One of these guys can break dance. Whoa.
Having revolutionized an entire genre of gaming, Capcom's Street Fighter
series is the benchmark by which all 2D fighting games are measured. However, something funny happened on the way to the forum. Someone apparently forgot to tell Capcom about the extra "D" (the Third Dimension, if you will), and other companies went nuts, pumping out 3D fighters faster than you can say "omigodthreedeenowayhowcool." Playmates Interactive's Battle Arena Toshinden
paved the way for the 32 bit, 3D fighting game extravaganza, culminating in the recent beauty Tekken 2
. In the meantime, Capcom seemed to be missing out on the newest dance craze. Or so you'd think....
Actually, the kids who dreamt up Street Fighter were busy letting their creative juices flow, and when the dam finally burst we get Star Gladiator. You'd think they could have come up with a better name, for example, "ORBITAL SOCK'EM" or "SPACE DEATHNESS" (patents pending). Nonetheless, this 3D fighter easily holds its own against its numerous brethren.
Like all good fighting games, Star Gladiator has a rich and immersive plot (snicker, snicker...). The year is 2348. Interstellar travel is a reality and many races of alien beings are in contact with the wimpy humans. All seems to be well with the universe...until a mad physicist named Bilstein uncovers the secret technique for capturing the energy of the human mind. This energy is called Plasma, though it's not clear if this is plasma as we know it today or some strange futuristic form of plasma, or maybe even plasma with eggs or plasma, plasma, bacon and eggs (and plasma). A few bizarre plot twists later and we end up with a fighting game incorporating some of the most interesting and entertaining characters around.
Star Gladiator is a fairly standard 3D fighter. The controls are reminiscent of Tekken 2 , though a bit simpler. Most of the moves are achieved through long button combinations (as opposed to the control pad madness found in Toshinden ). A helpful training mode option allows you to master the timing of the combos without getting squashed repeatedly by the computer. Each fighter has a ton of moves, though some of these are completely useless.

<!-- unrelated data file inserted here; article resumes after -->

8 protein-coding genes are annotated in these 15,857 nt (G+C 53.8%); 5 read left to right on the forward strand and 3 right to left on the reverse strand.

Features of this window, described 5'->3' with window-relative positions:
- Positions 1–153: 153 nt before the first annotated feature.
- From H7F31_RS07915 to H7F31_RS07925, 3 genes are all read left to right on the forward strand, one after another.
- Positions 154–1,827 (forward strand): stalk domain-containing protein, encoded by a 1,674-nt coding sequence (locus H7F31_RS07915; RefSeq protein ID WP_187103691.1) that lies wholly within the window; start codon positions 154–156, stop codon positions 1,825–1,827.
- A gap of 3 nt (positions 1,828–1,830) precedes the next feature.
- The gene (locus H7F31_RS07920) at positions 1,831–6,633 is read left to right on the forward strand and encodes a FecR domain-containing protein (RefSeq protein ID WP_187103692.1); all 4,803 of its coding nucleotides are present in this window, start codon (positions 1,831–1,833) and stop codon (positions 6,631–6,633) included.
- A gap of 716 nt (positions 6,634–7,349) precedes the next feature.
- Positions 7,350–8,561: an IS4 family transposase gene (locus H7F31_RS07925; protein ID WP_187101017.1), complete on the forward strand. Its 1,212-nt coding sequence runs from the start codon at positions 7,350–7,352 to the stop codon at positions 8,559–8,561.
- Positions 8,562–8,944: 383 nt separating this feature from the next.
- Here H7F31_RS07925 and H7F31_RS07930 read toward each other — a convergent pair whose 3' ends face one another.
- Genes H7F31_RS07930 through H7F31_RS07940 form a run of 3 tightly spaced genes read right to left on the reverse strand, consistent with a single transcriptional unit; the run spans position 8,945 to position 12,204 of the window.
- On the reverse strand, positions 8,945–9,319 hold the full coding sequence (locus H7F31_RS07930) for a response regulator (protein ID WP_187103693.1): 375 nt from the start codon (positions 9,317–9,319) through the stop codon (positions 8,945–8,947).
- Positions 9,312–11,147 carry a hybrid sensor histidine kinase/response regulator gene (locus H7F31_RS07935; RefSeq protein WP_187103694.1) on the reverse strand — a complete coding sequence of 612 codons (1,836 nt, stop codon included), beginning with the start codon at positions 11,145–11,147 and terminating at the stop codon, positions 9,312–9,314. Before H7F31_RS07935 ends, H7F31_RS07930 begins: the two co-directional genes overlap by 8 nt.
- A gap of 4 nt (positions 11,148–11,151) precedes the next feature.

There are nine fighters at your disposal (unless you want more). Only three of these are humans, the others being, well, flat out weird. Play as Gamof Gohgry, the bear-ish/Ewok-ish thing from Planet DeRosa. Or check out Rimgal, the dinosaur-man with the skull club. And for a real kick, take on the persona of Saturn Dyer, the pinheaded yo-yoing street performer with the pasty green skin and the fresh break dance moves (yep...its all there). The unique character design is quite refreshing and keeps the game interesting.
The graphics are surprisingly sharp. In fact, they're the best we've seen in a fighting game to date. Some of the fighters have individually rendered and animated fingers! These polygonal fighters move with fluidity and realism, again much like Tekken 2 . The character design lends itself to a large color palette, and the fighters look great. The backgrounds are well-drawn and colorful, providing more than just a sense of locale. Background animations are quite impressive as well..
The most important element in any fighting game is, quite frankly, the fighting, and Star Gladiator serves up some pretty good chow. Each fighter is equipped with a "graph" of Plasma combos (found in training mode). These can be anywhere from 2 to 6 buttons, though the number of actual hits does not correspond to button taps, much like Killer Instinct. There are two throw moves for each character as well, based on whether your opponent is facing you or not. In addition to the regular Plasma combos are the vicious Plasma Strike (hit all the attack buttons and watch the brutality) and the even more vicious Plasma Final, which doesn't actually "finish" your opponent, but is impressive nonetheless.
Perhaps the easiest way to win is by knocking your opponent out of the "ring." This feature (exactly as in Virtua Fighter 2) adds to the urgency of the action and makes for some interesting defensive tactics.
Speaking of the proverbial devil, one of the main problems with this game is the defense. Blocking works against some moves, but is completely useless against others. It seems fairly random as to whether or not you will block a move. This is frustrating when you are trying to stop a king size combo from opening up a new orifice. There is a counter attack system in the game, but it is very difficult to utilize.
In all, Star Gladiator is a fun game to play and a cool game to watch. It does a good job of combining graphics with gameplay, though the genre is getting played out.
Before I forget, there is a move in this game that you need to see to believe (hint: scroll back up and click on more). To use the words of Capcom (brace yourself): "A Kappa is a legendary Japanese creature out of mythology... it supposedly has the power to steal your energy by, um, er...well, reaching into your ass and pulling it out. This portion of the legend lends itself to what very well may be the most unique throw move in fighting game history..." More than 'nuff said.